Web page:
He went on to become “the second man in a two-person company,” working for three years as an agricultural consultant and research associate with a man who ran a crop consulting company with a 27-acre research station in Louisiana.
Along the way, he married the girl he’d met in high-school French class, and her family asked him to help run a 4,000-acre farm and ranch back in Kansas. A part of this land was owned by his wife’s family since her great-grandfather homesteaded in northwest Kansas following the Civil War. That was in the mid-1980s, just as one of the nation’s worst farm crises was taking hold.
“I spent two-and-a-half years there,” van der Hoeven recalls. “When I got there, corn was selling for $3.25 per bushel, and it was soon down to $1.40.”
He gave up. But he vowed to learn from the experience. Determined to learn more about what had happened to the farm economy and how farmers might avoid such crises, van der Hoeven headed back to his alma mater, Kansas State University, to study agricultural economics. After earning his master’s degree in 1989, he went to work as an extension agricultural economist, helping 180 farmers in the northeast part of Kansas with record keeping, business analyses and intergenerational transfers. Meanwhile, he took a side job as an income tax preparer.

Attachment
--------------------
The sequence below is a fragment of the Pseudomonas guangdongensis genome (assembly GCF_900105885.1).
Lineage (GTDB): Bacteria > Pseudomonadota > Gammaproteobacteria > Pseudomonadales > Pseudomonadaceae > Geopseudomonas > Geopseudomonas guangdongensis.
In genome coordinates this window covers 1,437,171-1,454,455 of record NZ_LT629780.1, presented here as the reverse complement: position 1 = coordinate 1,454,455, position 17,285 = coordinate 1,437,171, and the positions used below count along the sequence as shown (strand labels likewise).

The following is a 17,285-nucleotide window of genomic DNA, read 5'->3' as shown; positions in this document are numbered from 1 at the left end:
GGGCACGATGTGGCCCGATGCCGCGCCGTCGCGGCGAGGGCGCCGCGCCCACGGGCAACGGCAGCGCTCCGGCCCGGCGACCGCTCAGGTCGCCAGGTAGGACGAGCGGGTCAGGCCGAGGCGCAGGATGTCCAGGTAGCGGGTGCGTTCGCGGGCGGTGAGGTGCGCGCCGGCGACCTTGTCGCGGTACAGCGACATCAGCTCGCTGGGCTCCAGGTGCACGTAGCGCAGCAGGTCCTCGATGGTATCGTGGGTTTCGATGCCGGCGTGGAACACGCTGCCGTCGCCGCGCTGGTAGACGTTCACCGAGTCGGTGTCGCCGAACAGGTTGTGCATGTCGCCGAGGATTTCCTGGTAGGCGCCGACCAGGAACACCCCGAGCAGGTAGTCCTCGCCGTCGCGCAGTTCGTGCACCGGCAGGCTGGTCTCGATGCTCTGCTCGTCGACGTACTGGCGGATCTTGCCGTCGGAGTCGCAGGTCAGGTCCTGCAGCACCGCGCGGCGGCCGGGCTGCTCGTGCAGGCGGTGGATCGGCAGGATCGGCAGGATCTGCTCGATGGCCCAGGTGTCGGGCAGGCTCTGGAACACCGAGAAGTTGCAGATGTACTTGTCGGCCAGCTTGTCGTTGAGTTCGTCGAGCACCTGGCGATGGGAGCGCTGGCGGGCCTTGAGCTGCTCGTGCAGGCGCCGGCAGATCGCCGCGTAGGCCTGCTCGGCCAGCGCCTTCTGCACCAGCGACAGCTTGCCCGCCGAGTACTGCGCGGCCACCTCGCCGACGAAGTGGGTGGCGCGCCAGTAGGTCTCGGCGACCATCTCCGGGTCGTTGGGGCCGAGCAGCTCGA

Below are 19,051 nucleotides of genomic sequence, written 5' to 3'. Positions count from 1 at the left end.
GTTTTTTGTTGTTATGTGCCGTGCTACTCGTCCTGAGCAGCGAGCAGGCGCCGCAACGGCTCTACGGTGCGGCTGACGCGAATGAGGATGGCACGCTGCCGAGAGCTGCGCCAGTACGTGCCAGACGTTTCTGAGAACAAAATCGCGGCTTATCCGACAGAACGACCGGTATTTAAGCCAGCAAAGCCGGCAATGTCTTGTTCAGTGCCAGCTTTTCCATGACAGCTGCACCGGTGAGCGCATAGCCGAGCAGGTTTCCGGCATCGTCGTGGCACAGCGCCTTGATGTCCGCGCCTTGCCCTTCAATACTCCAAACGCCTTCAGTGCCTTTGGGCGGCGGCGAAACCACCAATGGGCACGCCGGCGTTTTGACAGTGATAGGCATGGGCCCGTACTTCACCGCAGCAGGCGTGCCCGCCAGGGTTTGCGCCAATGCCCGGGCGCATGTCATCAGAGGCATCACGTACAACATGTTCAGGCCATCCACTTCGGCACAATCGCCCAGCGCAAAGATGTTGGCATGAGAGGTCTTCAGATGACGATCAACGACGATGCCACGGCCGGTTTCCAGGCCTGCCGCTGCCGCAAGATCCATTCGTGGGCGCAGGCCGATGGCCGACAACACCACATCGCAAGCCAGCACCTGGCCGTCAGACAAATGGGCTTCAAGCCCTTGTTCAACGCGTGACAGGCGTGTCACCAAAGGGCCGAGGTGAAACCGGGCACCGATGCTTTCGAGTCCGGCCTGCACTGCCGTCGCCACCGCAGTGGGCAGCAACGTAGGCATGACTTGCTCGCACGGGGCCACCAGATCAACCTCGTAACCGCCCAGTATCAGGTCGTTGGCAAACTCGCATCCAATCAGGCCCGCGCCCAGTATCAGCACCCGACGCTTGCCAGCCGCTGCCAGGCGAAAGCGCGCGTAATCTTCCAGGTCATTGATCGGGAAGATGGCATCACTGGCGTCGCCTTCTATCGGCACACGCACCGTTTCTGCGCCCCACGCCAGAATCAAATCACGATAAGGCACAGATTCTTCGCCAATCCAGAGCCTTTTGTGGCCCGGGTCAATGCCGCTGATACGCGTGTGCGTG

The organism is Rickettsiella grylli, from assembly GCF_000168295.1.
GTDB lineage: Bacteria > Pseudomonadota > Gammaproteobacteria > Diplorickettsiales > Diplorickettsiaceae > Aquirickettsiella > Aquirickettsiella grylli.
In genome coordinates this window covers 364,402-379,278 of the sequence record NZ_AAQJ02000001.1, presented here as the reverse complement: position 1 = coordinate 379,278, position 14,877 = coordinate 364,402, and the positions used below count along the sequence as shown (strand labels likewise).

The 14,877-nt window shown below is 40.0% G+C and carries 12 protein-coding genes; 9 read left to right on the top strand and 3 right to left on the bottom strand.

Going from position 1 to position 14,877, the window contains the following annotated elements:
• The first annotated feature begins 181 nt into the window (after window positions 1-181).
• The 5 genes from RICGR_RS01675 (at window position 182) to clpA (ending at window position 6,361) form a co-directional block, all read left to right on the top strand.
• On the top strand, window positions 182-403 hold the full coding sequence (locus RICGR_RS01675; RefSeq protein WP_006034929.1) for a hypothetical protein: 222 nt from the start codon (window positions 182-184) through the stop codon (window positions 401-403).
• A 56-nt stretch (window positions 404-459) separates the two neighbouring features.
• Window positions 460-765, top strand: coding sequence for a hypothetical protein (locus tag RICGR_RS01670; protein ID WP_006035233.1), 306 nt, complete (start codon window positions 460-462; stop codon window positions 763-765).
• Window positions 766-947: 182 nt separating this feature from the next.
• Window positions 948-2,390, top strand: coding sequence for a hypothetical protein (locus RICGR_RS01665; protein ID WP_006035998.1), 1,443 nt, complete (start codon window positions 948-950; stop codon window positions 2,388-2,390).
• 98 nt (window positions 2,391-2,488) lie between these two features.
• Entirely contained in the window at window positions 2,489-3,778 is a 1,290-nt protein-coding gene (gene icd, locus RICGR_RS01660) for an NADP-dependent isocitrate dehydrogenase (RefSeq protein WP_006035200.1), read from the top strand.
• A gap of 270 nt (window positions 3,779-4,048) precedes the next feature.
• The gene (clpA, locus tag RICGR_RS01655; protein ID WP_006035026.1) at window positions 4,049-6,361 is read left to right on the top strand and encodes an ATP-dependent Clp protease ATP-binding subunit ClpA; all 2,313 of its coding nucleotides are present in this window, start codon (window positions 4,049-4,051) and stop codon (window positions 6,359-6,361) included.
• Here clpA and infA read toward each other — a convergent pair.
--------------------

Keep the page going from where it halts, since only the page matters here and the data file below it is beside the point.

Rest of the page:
Since coming to N.C. State University in 1995, van der Hoeven has found ways to use both his experience in tax preparation and applied agricultural economics. His first job was as director of Cooperative Extension’s farm business management system, designed to help farmers with record keeping and business analysis. But as the number of farmers shrank, demand for the service declined, and van der Hoeven shifted his efforts to focus on taxation, agricultural information systems, estate planning and farm management.
One of the points he often tries to make is, “It’s not what you make, it’s what you don’t spend.”
“I love helping people and getting people to think about their situations critically,” he adds. “It’s like peeling an onion back to let people see what’s really there and use that to make informed decisions about their operations and their future.”